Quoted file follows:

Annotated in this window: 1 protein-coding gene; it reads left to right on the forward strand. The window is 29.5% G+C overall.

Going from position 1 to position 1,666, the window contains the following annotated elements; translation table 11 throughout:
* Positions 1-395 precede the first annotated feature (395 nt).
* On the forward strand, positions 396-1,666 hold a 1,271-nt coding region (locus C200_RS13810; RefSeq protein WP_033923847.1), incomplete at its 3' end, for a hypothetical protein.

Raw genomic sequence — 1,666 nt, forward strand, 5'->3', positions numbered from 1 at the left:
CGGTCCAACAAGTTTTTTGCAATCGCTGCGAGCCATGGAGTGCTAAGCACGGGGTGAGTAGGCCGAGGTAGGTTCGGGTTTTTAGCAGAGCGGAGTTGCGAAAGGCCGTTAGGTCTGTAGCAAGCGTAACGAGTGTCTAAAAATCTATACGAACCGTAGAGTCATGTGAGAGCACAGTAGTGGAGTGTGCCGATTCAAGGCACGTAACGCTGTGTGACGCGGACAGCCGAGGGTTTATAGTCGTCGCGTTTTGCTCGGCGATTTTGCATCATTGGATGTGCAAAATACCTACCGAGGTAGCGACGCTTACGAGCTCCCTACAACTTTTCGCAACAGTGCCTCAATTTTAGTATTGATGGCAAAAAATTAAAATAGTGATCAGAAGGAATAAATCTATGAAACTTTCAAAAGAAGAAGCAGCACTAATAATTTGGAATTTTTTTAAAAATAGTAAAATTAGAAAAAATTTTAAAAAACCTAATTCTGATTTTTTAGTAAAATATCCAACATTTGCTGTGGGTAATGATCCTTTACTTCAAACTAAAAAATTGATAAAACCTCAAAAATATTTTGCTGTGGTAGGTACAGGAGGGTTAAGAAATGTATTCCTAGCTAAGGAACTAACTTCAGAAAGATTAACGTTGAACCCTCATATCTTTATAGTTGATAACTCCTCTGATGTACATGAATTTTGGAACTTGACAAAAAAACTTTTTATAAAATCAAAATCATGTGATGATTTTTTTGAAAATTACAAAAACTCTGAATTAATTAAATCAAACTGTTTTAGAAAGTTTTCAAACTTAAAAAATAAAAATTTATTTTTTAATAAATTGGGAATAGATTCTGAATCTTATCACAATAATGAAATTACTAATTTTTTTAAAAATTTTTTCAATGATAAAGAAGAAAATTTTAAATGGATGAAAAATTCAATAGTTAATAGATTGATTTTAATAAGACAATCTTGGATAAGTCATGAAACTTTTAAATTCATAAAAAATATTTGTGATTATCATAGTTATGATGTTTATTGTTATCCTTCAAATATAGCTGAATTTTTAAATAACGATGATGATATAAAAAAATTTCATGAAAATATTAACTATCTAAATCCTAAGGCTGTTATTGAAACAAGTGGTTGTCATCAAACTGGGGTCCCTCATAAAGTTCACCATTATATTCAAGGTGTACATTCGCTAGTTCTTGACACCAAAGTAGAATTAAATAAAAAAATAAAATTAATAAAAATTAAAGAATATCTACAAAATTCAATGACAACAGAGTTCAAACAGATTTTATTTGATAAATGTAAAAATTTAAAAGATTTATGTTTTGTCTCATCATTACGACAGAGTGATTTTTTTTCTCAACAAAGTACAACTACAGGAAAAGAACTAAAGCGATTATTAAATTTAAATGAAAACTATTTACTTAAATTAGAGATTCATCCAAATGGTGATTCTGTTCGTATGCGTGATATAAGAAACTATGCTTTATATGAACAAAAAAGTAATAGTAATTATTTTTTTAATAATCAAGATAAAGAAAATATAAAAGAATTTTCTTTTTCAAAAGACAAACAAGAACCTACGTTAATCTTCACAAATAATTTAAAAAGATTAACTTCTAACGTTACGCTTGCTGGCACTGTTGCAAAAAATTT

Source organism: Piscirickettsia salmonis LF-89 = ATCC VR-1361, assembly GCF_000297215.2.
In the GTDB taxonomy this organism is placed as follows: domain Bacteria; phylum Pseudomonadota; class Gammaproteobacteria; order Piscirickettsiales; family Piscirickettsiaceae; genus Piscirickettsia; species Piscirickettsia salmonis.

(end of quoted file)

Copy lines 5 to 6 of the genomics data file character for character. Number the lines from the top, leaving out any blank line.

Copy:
Raw genomic sequence — 1,666 nt, forward strand, 5'->3', positions numbered from 1 at the left:
CGGTCCAACAAGTTTTTTGCAATCGCTGCGAGCCATGGAGTGCTAAGCACGGGGTGAGTAGGCCGAGGTAGGTTCGGGTTTTTAGCAGAGCGGAGTTGCGAAAGGCCGTTAGGTCTGTAGCAAGCGTAACGAGTGTCTAAAAATCTATACGAACCGTAGAGTCATGTGAGAGCACAGTAGTGGAGTGTGCCGATTCAAGGCACGTAACGCTGTGTGACGCGGACAGCCGAGGGTTTATAGTCGTCGCGTTTTGCTCGGCGATTTTGCATCATTGGATGTGCAAAATACCTACCGAGGTAGCGACGCTTACGAGCTCCCTACAACTTTTCGCAACAGTGCCTCAATTTTAGTATTGATGGCAAAAAATTAAAATAGTGATCAGAAGGAATAAATCTATGAAACTTTCAAAAGAAGAAGCAGCACTAATAATTTGGAATTTTTTTAAAAATAGTAAAATTAGAAAAAATTTTAAAAAACCTAATTCTGATTTTTTAGTAAAATATCCAACATTTGCTGTGGGTAATGATCCTTTACTTCAAACTAAAAAATTGATAAAACCTCAAAAATATTTTGCTGTGGTAGGTACAGGAGGGTTAAGAAATGTATTCCTAGCTAAGGAACTAACTTCAGAAAGATTAACGTTGAACCCTCATATCTTTATAGTTGATAACTCCTCTGATGTACATGAATTTTGGAACTTGACAAAAAAACTTTTTATAAAATCAAAATCATGTGATGATTTTTTTGAAAATTACAAAAACTCTGAATTAATTAAATCAAACTGTTTTAGAAAGTTTTCAAACTTAAAAAATAAAAATTTATTTTTTAATAAATTGGGAATAGATTCTGAATCTTATCACAATAATGAAATTACTAATTTTTTTAAAAATTTTTTCAATGATAAAGAAGAAAATTTTAAATGGATGAAAAATTCAATAGTTAATAGATTGATTTTAATAAGACAATCTTGGATAAGTCATGAAACTTTTAAATTCATAAAAAATATTTGTGATTATCATAGTTATGATGTTTATTGTTATCCTTCAAATATAGCTGAATTTTTAAATAACGATGATGATATAAAAAAATTTCATGAAAATATTAACTATCTAAATCCTAAGGCTGTTATTGAAACAAGTGGTTGTCATCAAACTGGGGTCCCTCATAAAGTTCACCATTATATTCAAGGTGTACATTCGCTAGTTCTTGACACCAAAGTAGAATTAAATAAAAAAATAAAATTAATAAAAATTAAAGAATATCTACAAAATTCAATGACAACAGAGTTCAAACAGATTTTATTTGATAAATGTAAAAATTTAAAAGATTTATGTTTTGTCTCATCATTACGACAGAGTGATTTTTTTTCTCAACAAAGTACAACTACAGGAAAAGAACTAAAGCGATTATTAAATTTAAATGAAAACTATTTACTTAAATTAGAGATTCATCCAAATGGTGATTCTGTTCGTATGCGTGATATAAGAAACTATGCTTTATATGAACAAAAAAGTAATAGTAATTATTTTTTTAATAATCAAGATAAAGAAAATATAAAAGAATTTTCTTTTTCAAAAGACAAACAAGAACCTACGTTAATCTTCACAAATAATTTAAAAAGATTAACTTCTAACGTTACGCTTGCTGGCACTGTTGCAAAAAATTT